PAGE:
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J Radiat Res. 2013 May;54(3):409-18. doi: 10.1093/jrr/rrs116. Epub 2012 Dec 9.

Effects of low-dose heavy ions on embryonic development in mice and on melanocyte differentiation in the epidermis and hair bulb.

Author information

1
The Fukushima Reconstruction Aid Headquarters, National Institute of Radiological Sciences, Anagawa, Inage-ku, Chiba 263-8555, Japan. thirobe@nirs.go.jp

Abstract

The effects of prenatal low-dose irradiation with heavy ions on embryonic development in mice and on melanocyte differentiation are not well understood. We performed whole-body irradiation of pregnant C57BL/10J mice at embryonic Day 9 (E9) with a single dose of γ-rays, silicon, argon or iron ions. The number of living embryos and embryonic body weight at E18 decreased after exposure to heavy ions at high doses. Malformations such as small eyes and limb anomalies were observed in heavy-ion-treated embryos, but not in γ-ray-treated embryos. The frequency of abnormally curved tails was increased by exposure to γ-rays and argon and iron ions even at a dose of 0.1 Gy (P < 0.05). In contrast, a dose-dependent decrease in the number of epidermal melanoblasts/melanocytes and hair bulb melanocytes was observed after 0.1 Gy irradiation with γ-rays or heavy ions (P < 0.01). The decrease in the number of dorsal hair bulb melanocytes, dorsal and ventral epidermal melanoblasts/melanocytes and ventral hair bulb melanocytes was not necessarily correlated with the linear energy transfer of the radiation tested. Moreover, the effects of heavy ions were larger on the ventral skin than on the dorsal skin, indicating that the sensitivity of melanocytes to heavy ions differs between the dorsal and ventral skin. Taken together, these results suggest that the effects of the low-dose heavy ions differ between cell types and tissues, and the effects on the prenatal development of mice and melanocyte development are not necessarily greater than those of γ-rays.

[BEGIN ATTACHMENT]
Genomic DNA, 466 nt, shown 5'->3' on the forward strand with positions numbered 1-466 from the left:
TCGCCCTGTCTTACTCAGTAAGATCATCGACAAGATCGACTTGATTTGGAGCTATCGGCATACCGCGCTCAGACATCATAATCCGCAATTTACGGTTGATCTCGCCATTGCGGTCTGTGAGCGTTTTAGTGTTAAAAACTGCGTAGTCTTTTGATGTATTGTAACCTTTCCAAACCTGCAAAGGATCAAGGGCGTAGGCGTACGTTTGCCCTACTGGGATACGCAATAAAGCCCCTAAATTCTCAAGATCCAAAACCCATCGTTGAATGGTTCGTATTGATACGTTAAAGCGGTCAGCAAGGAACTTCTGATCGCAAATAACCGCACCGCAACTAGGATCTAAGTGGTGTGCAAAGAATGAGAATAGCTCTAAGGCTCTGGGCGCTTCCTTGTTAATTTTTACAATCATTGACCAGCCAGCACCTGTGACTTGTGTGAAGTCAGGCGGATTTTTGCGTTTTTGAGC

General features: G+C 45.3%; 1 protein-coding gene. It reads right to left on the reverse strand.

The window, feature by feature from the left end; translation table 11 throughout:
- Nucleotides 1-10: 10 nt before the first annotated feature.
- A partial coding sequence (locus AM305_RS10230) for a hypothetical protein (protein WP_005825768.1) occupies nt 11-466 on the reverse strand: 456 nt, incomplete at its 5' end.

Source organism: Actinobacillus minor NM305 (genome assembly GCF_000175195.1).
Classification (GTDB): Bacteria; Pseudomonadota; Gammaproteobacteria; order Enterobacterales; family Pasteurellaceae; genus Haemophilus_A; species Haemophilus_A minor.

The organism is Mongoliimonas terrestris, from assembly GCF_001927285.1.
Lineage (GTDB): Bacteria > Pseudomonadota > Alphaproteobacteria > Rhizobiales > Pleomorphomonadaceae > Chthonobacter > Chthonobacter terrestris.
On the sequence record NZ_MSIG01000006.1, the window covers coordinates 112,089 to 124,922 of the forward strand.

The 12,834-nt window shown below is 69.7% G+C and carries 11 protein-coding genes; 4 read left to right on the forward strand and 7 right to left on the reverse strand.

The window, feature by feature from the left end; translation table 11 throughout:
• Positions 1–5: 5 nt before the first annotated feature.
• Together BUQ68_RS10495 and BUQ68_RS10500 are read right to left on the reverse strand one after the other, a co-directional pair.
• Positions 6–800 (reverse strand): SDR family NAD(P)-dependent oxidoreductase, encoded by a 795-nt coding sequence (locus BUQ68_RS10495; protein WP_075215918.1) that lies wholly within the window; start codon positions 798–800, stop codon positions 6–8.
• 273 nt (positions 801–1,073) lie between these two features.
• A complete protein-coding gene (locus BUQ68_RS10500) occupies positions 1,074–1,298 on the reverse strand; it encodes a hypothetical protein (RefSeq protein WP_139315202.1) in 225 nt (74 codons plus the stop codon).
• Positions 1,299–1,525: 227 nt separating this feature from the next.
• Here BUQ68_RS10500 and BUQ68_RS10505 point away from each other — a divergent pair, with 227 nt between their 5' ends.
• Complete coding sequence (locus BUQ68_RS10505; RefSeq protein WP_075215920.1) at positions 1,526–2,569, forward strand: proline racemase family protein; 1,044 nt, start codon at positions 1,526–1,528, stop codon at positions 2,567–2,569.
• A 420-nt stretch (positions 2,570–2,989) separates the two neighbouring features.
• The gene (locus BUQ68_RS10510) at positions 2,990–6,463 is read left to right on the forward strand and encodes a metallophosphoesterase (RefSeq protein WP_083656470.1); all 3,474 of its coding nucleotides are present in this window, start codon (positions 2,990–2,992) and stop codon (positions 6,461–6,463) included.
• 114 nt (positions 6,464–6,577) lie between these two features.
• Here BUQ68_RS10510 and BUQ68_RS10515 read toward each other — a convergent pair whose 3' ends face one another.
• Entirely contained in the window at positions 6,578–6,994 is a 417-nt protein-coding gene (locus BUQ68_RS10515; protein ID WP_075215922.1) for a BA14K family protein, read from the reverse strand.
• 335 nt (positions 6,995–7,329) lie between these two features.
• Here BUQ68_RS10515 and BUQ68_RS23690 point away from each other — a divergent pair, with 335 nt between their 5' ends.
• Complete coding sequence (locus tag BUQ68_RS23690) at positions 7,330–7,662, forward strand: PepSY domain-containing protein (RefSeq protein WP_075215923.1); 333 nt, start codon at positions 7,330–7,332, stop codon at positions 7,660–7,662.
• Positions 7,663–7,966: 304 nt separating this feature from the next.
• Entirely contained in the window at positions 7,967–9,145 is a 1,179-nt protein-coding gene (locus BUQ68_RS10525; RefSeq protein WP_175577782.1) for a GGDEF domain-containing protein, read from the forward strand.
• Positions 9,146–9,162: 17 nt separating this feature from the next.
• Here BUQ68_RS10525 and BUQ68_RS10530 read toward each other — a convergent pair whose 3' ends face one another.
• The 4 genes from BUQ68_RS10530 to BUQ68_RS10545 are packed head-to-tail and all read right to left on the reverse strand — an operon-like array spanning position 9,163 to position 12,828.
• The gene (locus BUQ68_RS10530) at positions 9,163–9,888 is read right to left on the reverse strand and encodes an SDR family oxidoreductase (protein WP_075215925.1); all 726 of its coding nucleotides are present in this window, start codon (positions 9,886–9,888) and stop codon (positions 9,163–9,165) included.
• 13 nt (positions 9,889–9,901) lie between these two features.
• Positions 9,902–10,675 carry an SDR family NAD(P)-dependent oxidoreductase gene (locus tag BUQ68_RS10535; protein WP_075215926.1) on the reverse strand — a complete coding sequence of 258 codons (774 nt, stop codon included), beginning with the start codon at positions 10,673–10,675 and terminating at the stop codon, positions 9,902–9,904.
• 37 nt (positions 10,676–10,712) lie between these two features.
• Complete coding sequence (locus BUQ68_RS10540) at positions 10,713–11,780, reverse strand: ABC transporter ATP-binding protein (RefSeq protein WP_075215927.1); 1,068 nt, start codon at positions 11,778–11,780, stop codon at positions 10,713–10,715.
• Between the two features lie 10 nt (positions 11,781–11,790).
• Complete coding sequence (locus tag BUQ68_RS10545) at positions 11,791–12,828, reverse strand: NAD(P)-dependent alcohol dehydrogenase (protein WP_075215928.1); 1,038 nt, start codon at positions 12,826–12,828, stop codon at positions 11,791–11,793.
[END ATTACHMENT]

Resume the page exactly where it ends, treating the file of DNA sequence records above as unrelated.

KEYWORDS:

anomaly; epidermis; hair bulb; heavy ion; melanoblast; melanocyte

PMID:
23230241
PMCID:
PMC3650742
DOI:
10.1093/jrr/rrs116
[Indexed for MEDLINE]
Free PMC Article

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